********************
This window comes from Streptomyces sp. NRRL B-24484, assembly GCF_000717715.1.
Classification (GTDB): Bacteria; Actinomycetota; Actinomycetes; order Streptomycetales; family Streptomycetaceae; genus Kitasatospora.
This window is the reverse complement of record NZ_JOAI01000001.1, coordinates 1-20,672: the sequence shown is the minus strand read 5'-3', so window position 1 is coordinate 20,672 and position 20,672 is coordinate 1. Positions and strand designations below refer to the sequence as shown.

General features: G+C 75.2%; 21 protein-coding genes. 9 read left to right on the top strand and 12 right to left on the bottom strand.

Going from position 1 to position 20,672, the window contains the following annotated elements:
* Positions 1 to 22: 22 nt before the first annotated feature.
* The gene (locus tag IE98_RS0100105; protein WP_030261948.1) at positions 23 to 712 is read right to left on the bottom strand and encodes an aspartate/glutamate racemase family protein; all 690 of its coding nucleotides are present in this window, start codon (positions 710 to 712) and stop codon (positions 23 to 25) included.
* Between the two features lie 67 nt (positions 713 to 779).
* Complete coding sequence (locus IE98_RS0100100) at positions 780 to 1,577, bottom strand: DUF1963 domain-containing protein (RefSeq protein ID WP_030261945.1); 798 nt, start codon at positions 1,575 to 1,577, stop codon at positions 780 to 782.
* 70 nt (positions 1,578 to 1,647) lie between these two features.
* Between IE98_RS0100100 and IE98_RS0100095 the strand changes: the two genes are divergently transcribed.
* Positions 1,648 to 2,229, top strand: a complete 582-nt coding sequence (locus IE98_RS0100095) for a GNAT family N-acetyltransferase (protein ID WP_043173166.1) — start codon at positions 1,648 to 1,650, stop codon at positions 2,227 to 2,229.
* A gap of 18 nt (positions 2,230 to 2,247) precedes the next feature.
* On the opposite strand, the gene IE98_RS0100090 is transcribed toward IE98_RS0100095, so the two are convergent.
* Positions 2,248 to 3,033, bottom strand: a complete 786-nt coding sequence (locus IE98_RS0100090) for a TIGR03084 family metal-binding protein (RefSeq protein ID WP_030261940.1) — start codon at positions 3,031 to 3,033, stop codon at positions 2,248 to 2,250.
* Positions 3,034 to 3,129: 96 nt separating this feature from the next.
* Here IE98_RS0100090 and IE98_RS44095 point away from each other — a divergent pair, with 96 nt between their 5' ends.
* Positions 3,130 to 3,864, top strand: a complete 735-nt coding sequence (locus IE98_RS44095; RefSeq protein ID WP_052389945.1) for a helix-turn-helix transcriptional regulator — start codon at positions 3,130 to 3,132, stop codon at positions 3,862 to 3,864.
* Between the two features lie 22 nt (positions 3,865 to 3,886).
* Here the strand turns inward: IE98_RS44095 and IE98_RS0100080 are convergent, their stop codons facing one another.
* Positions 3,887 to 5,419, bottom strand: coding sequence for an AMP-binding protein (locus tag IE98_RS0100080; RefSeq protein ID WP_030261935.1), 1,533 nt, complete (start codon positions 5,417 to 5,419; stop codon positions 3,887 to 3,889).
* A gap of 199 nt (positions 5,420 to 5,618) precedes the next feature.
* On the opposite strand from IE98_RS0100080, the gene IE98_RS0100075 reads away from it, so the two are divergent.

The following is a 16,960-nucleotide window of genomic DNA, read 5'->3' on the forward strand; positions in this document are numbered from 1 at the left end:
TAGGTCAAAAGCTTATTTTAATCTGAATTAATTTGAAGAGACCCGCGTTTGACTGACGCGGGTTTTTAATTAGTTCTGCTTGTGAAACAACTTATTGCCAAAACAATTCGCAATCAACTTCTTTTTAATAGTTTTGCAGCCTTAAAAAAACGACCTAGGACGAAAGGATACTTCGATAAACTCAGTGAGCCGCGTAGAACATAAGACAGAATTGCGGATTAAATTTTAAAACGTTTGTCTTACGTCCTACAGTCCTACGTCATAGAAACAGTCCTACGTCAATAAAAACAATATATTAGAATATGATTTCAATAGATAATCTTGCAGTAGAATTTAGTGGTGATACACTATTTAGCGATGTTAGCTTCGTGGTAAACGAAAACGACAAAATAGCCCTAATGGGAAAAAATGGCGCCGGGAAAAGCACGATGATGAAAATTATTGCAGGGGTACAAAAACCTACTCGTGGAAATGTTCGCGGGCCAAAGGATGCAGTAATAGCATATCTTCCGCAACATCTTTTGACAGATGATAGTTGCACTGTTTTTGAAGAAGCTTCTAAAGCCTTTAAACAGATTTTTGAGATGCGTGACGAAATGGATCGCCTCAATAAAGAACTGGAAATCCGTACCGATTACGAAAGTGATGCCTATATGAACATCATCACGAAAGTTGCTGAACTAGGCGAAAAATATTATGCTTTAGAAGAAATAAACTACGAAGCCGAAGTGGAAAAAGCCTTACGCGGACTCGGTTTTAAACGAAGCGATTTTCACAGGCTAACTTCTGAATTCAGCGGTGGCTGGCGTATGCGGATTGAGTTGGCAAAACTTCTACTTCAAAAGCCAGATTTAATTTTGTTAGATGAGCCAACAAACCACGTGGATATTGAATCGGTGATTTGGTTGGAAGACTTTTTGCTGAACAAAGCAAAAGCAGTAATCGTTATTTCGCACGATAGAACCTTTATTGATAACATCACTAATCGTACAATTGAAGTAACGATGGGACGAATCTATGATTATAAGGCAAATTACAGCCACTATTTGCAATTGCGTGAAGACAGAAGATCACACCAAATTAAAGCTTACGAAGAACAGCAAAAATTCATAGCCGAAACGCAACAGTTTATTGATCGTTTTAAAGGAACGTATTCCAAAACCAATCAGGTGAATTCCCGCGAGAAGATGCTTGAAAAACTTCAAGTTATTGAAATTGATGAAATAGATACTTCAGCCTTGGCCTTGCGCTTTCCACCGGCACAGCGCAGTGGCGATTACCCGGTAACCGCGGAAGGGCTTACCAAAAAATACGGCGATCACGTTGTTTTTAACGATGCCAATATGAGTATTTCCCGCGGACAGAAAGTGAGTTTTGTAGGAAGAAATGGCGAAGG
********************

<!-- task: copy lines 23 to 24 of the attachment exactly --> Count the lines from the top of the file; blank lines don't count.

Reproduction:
* On the opposite strand from IE98_RS0100080, the gene IE98_RS0100075 reads away from it, so the two are divergent.

The following is a 16,960-nucleotide window of genomic DNA, read 5'->3' on the forward strand; positions in this document are numbered from 1 at the left end: